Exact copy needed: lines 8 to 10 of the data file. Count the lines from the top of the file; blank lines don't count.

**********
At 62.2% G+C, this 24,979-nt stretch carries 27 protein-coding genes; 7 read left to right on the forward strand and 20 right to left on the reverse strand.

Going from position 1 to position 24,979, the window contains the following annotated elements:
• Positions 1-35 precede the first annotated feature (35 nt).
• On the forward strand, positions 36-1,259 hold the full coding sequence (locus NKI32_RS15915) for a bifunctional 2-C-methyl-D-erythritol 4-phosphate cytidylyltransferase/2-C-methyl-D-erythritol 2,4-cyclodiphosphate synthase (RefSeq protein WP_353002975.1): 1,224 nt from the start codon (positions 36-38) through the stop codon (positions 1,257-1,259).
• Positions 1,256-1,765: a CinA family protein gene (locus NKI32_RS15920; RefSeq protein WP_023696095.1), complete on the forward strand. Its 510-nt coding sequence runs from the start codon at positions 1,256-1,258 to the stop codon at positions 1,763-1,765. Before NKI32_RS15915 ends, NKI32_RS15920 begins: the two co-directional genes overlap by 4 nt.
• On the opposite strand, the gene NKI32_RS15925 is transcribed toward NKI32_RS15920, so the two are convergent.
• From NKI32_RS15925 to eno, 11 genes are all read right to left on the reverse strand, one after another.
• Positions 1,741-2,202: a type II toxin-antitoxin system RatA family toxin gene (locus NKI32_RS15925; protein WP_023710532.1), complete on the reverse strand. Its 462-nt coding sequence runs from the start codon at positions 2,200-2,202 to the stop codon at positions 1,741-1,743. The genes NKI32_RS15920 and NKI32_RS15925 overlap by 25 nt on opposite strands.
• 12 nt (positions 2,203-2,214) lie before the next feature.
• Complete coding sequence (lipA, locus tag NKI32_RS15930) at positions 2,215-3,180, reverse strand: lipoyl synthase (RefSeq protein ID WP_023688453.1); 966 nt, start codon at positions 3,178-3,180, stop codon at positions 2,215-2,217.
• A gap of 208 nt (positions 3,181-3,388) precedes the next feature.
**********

• Positions 1,741-2,202: a type II toxin-antitoxin system RatA family toxin gene (locus NKI32_RS15925; protein WP_023710532.1), complete on the reverse strand. Its 462-nt coding sequence runs from the start codon at positions 2,200-2,202 to the stop codon at positions 1,741-1,743. The genes NKI32_RS15920 and NKI32_RS15925 overlap by 25 nt on opposite strands.
• 12 nt (positions 2,203-2,214) lie before the next feature.
• Complete coding sequence (lipA, locus tag NKI32_RS15930) at positions 2,215-3,180, reverse strand: lipoyl synthase (RefSeq protein ID WP_023688453.1); 966 nt, start codon at positions 3,178-3,180, stop codon at positions 2,215-2,217.